Emeli Sande talks about the difficulties of fame and how they impacted her personally, on being more grounded now she's older, and how she hopes to channel euphoria for all those who need it in her new album.
It's perhaps hard to believe, but Emeli Sande almost quit making music a while back over fears that people had had enough of her. With a degree in neuroscience under her belt, the singer-songwriter nearly stepped out of the spotlight to focus on her more academic side after becoming one of the UK's brightest young artists.
"I always like to keep life moving and fluid, and I didn't know if people wanted to hear more music from me because they'd seen me everywhere," she says.
"I kind of got the impression that maybe it's time for me to try another profession. There was a time I wondered, 'Well, is my music needed? Do I want to be doing something that's useful with my life?'"
Shrugging, she adds: "There was a point I considered it... but I'm happy I got over that."
If you were around in 2012, there is no doubt you'll have seen or heard Sande at some point. Since her rise to fame a few years earlier, collaborating with the likes of rappers Chipmunk, Wiley and Professor Green and producer Naughty Boy, 2012 was the year that things skyrocketed.
Having won the Critics' Choice Award at the Brits, and then the British female solo artist gong, her debut album Our Version Of Events topped the charts, jumping back and forth to number one throughout the year. The album shifted more than 1.3 million copies in the UK alone by the end of the year, making it the biggest-selling record of 2012.
She was also almost a permanent presence thanks to her performances at both the opening ceremony and the closing ceremony of the London 2012 Olympics along with a number of other high profile events, including a performance at the White House for Barack Obama the following year.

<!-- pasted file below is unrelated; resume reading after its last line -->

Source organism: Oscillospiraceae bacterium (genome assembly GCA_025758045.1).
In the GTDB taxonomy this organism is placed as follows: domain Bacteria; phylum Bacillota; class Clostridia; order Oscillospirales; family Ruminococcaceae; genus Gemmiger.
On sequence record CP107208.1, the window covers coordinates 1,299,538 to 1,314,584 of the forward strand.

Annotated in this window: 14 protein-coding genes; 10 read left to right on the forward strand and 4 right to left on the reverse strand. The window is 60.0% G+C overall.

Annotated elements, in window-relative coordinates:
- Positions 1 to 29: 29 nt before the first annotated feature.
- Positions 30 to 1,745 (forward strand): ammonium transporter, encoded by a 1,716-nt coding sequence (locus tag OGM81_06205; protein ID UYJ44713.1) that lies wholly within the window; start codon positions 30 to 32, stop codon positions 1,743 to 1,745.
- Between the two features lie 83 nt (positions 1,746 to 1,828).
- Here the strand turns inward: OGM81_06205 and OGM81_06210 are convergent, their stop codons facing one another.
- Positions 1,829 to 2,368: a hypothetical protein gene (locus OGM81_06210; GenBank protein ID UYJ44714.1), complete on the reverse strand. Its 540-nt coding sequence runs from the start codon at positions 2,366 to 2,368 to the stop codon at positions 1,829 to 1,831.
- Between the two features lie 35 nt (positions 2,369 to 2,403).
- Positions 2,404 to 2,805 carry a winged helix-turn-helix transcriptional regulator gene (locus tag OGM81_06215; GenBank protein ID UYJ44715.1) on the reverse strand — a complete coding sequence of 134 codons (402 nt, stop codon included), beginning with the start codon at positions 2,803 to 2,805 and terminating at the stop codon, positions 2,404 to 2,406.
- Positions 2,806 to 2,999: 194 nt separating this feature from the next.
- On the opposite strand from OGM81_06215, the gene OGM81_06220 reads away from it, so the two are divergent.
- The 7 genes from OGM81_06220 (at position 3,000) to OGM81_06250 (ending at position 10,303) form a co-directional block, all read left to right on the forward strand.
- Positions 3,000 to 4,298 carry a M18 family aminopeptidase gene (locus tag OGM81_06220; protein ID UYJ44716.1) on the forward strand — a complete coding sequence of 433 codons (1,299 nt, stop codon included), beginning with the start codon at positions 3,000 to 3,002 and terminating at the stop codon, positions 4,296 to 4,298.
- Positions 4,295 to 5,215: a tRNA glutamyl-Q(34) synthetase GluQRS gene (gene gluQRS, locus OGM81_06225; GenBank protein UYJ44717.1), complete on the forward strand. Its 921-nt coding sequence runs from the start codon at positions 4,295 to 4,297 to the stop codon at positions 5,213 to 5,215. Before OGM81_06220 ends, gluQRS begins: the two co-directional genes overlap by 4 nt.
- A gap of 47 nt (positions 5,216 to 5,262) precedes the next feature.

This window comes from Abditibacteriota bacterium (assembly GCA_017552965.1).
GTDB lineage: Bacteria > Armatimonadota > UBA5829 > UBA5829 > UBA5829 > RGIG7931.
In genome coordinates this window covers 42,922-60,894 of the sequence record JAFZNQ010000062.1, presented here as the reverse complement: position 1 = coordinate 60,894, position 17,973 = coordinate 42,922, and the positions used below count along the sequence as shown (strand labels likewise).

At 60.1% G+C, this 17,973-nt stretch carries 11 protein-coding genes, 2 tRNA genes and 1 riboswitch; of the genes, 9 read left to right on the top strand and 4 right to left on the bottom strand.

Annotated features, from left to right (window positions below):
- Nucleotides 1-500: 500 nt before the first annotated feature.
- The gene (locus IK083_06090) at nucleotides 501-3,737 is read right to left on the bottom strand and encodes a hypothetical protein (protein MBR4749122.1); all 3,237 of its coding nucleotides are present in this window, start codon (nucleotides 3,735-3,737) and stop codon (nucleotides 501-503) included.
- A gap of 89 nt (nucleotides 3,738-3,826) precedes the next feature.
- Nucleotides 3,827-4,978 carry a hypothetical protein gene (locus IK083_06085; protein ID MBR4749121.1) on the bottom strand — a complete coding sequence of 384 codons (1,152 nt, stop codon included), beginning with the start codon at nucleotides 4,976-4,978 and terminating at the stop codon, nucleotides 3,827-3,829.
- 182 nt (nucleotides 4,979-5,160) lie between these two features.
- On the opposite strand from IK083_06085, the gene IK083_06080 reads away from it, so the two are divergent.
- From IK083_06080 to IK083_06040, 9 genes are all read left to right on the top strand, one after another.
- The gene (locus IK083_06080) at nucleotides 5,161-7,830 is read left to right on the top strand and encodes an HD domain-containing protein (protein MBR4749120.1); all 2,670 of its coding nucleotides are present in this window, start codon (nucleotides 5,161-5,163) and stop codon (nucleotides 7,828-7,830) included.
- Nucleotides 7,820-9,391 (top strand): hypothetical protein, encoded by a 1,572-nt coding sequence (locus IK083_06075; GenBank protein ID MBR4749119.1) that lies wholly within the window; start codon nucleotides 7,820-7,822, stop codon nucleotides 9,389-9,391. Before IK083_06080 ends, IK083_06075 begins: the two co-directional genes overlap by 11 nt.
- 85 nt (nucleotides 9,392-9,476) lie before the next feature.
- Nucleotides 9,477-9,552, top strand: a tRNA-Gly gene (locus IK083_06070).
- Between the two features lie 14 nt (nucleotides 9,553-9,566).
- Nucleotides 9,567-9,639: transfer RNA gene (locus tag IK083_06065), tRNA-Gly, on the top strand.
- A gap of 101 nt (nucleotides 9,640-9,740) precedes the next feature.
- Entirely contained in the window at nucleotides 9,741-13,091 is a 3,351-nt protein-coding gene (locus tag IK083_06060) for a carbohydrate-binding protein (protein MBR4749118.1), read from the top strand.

Things were going so incredibly well for this rising star, and in 2016 her second album Long Live The Angels peaked at number two, her trajectory not slowing down despite the feelings that she had been overexposed early on into her career.
Perhaps not wanting to seem ungrateful for her achievements thus far, Sande is obviously overwhelmed and humbled by the triumphs she has had, but she does acknowledge that they came at a bit of a cost.
Describing herself as an "introvert" - despite her remarkable voice and power to entertain an arena full of people, or a global audience of millions - the 32-year-old admits that she struggled with the level of fame that came as part of the package deal.
"I'm naturally quite a quiet person, and music has always been my voice - that's when I give myself full licence to be as loud and dramatic as possible," she says.
"But it was just trying to work out, 'OK, people know who I am. Does that mean that I need to be a different person?' At the beginning, I was like, 'Well how do you be a famous person? And do they want different things from me?'